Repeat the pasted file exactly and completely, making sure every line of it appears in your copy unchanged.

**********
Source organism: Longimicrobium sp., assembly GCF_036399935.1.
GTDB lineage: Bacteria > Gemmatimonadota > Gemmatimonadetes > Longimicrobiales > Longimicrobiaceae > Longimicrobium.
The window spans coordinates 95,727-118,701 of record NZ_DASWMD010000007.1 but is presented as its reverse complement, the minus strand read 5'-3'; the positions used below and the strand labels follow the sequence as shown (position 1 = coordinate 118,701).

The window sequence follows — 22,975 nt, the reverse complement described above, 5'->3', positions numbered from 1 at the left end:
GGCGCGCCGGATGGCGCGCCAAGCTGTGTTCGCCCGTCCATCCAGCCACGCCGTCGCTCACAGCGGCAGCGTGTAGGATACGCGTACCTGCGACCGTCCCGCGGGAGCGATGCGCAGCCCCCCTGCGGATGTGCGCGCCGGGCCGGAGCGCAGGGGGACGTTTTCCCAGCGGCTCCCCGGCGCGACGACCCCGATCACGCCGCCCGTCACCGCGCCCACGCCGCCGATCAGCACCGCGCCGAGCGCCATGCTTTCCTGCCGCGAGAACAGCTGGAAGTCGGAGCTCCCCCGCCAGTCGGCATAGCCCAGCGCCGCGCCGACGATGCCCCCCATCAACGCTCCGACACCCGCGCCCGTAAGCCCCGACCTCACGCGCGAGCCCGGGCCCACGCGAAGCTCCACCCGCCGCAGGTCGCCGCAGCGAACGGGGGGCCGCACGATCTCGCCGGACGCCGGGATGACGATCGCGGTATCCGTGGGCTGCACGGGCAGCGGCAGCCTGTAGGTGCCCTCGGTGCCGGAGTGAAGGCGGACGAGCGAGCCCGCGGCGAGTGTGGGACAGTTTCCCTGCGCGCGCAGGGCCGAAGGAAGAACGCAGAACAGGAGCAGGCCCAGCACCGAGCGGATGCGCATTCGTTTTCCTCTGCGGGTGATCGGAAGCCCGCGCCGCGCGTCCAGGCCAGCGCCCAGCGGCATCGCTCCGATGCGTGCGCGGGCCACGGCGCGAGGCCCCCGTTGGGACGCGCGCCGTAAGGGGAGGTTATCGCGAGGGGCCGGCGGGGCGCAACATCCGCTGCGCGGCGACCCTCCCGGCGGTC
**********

Source organism: Longimicrobium sp., assembly GCF_036399935.1.
GTDB lineage: Bacteria > Gemmatimonadota > Gemmatimonadetes > Longimicrobiales > Longimicrobiaceae > Longimicrobium.
The window spans coordinates 95,727-118,701 of record NZ_DASWMD010000007.1 but is presented as its reverse complement, the minus strand read 5'-3'; the positions used below and the strand labels follow the sequence as shown (position 1 = coordinate 118,701).

The window sequence follows — 22,975 nt, the reverse complement described above, 5'->3', positions numbered from 1 at the left end:
GGCGCGCCGGATGGCGCGCCAAGCTGTGTTCGCCCGTCCATCCAGCCACGCCGTCGCTCACAGCGGCAGCGTGTAGGATACGCGTACCTGCGACCGTCCCGCGGGAGCGATGCGCAGCCCCCCTGCGGATGTGCGCGCCGGGCCGGAGCGCAGGGGGACGTTTTCCCAGCGGCTCCCCGGCGCGACGACCCCGATCACGCCGCCCGTCACCGCGCCCACGCCGCCGATCAGCACCGCGCCGAGCGCCATGCTTTCCTGCCGCGAGAACAGCTGGAAGTCGGAGCTCCCCCGCCAGTCGGCATAGCCCAGCGCCGCGCCGACGATGCCCCCCATCAACGCTCCGACACCCGCGCCCGTAAGCCCCGACCTCACGCGCGAGCCCGGGCCCACGCGAAGCTCCACCCGCCGCAGGTCGCCGCAGCGAACGGGGGGCCGCACGATCTCGCCGGACGCCGGGATGACGATCGCGGTATCCGTGGGCTGCACGGGCAGCGGCAGCCTGTAGGTGCCCTCGGTGCCGGAGTGAAGGCGGACGAGCGAGCCCGCGGCGAGTGTGGGACAGTTTCCCTGCGCGCGCAGGGCCGAAGGAAGAACGCAGAACAGGAGCAGGCCCAGCACCGAGCGGATGCGCATTCGTTTTCCTCTGCGGGTGATCGGAAGCCCGCGCCGCGCGTCCAGGCCAGCGCCCAGCGGCATCGCTCCGATGCGTGCGCGGGCCACGGCGCGAGGCCCCCGTTGGGACGCGCGCCGTAAGGGGAGGTTATCGCGAGGGGCCGGCGGGGCGCAACATCCGCTGCGCGGCGACCCTCCCGGCGGTC